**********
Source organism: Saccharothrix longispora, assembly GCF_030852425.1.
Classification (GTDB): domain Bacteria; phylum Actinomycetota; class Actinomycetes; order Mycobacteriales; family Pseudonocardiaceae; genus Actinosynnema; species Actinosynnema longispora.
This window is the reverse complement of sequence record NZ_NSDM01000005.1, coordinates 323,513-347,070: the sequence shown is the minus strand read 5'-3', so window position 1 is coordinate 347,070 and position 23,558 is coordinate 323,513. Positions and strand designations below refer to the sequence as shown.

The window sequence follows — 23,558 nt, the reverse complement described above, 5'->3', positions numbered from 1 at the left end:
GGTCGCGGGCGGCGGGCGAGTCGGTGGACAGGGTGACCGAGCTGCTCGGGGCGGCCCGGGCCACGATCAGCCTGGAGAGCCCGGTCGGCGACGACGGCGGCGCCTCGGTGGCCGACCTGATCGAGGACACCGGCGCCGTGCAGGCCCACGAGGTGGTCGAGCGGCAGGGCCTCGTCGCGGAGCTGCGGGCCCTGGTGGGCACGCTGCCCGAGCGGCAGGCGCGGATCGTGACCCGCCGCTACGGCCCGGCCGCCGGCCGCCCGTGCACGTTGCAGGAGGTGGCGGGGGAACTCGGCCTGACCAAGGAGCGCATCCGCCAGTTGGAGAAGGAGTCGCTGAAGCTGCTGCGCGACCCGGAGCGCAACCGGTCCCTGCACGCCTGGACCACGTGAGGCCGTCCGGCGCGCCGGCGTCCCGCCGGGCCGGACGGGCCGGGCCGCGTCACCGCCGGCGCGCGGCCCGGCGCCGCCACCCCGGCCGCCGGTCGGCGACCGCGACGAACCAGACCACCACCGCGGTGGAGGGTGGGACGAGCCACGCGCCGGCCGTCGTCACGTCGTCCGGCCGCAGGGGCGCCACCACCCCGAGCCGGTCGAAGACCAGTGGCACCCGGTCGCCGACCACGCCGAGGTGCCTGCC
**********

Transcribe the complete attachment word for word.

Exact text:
Source organism: Saccharothrix longispora, assembly GCF_030852425.1.
Classification (GTDB): domain Bacteria; phylum Actinomycetota; class Actinomycetes; order Mycobacteriales; family Pseudonocardiaceae; genus Actinosynnema; species Actinosynnema longispora.
This window is the reverse complement of sequence record NZ_NSDM01000005.1, coordinates 323,513-347,070: the sequence shown is the minus strand read 5'-3', so window position 1 is coordinate 347,070 and position 23,558 is coordinate 323,513. Positions and strand designations below refer to the sequence as shown.

The window sequence follows — 23,558 nt, the reverse complement described above, 5'->3', positions numbered from 1 at the left end:
GGTCGCGGGCGGCGGGCGAGTCGGTGGACAGGGTGACCGAGCTGCTCGGGGCGGCCCGGGCCACGATCAGCCTGGAGAGCCCGGTCGGCGACGACGGCGGCGCCTCGGTGGCCGACCTGATCGAGGACACCGGCGCCGTGCAGGCCCACGAGGTGGTCGAGCGGCAGGGCCTCGTCGCGGAGCTGCGGGCCCTGGTGGGCACGCTGCCCGAGCGGCAGGCGCGGATCGTGACCCGCCGCTACGGCCCGGCCGCCGGCCGCCCGTGCACGTTGCAGGAGGTGGCGGGGGAACTCGGCCTGACCAAGGAGCGCATCCGCCAGTTGGAGAAGGAGTCGCTGAAGCTGCTGCGCGACCCGGAGCGCAACCGGTCCCTGCACGCCTGGACCACGTGAGGCCGTCCGGCGCGCCGGCGTCCCGCCGGGCCGGACGGGCCGGGCCGCGTCACCGCCGGCGCGCGGCCCGGCGCCGCCACCCCGGCCGCCGGTCGGCGACCGCGACGAACCAGACCACCACCGCGGTGGAGGGTGGGACGAGCCACGCGCCGGCCGTCGTCACGTCGTCCGGCCGCAGGGGCGCCACCACCCCGAGCCGGTCGAAGACCAGTGGCACCCGGTCGCCGACCACGCCGAGGTGCCTGCC